It is hard for parents to admit their teenage children may have an alcohol problem. Today’s young people are under incredible pressure to perform up to society’s standards, especially during adolescence.
Peer pressure forces teens to make difficult choices on a daily basis, but providing them with concrete educational information about teenage drunk driving can help them reach adulthood, safely, alive and without a criminal record.
Statistics on teenage drunk driving are frightening. Many resources compile stacks of data annually to help us understand how serious this problem has become. The National Highway Traffic Safety Administration (NHTSA) reports motor vehicle crashes are the leading cause of youth deaths, aged 15 to 20 years.
In the United States, 12.8% of all fatal traffic crashes were alcohol-related, and 40% of that number involved teens driving while drinking alcohol.
Young, inexperienced drivers should not be drinking in the first place, but they do it all too often and many of them drink either before or while driving. Statistics show one out of every ten teens between the ages of 12 and 13 drink alcohol at least once a month.
These same young adults get a driver’s license when they turn age 16, and if they are still drinking, it may well be more than once a month. Couple their impaired vision, inattention to their surroundings, a loud radio, with alcohol and a fast car and the result is a recipe for disaster.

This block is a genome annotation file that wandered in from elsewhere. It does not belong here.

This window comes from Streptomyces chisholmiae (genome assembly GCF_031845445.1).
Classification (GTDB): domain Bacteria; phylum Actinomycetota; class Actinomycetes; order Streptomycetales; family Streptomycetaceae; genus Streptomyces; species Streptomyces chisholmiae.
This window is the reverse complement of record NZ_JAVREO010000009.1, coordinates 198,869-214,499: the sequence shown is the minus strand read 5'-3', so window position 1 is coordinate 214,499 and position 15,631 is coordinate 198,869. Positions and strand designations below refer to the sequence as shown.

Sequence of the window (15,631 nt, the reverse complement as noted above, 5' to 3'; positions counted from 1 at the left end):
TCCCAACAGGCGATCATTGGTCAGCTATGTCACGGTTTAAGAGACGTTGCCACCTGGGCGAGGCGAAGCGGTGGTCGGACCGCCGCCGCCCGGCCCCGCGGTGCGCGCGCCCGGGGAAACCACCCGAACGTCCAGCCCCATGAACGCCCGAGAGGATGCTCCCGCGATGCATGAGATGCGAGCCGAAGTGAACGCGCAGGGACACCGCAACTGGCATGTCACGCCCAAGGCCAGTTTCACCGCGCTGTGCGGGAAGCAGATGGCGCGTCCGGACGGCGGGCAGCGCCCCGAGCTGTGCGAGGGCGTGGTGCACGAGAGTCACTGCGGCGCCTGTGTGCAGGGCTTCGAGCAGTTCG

Legislators and law enforcement have stepped-up their efforts to reduce teenage drunk driving in several ways. In 1984, President Ronald Reagan increased the legal drinking age to 21 and enacted more severe penalty legislation against bars and other establishments that get caught providing potential underage purchasers with alcohol.
Sobriety checkpoints, legislation, curfews, alcohol awareness programs like Mothers Against Drunk Driving (MADD), and transportation education films are helping to inform the public of this dangerous problem.
But that is still not enough to eradicate teenage drunk driving. A positive role model and constant vigilance are the two most powerful tools a parent can use to help keep their teen from becoming another heartbreaking news story.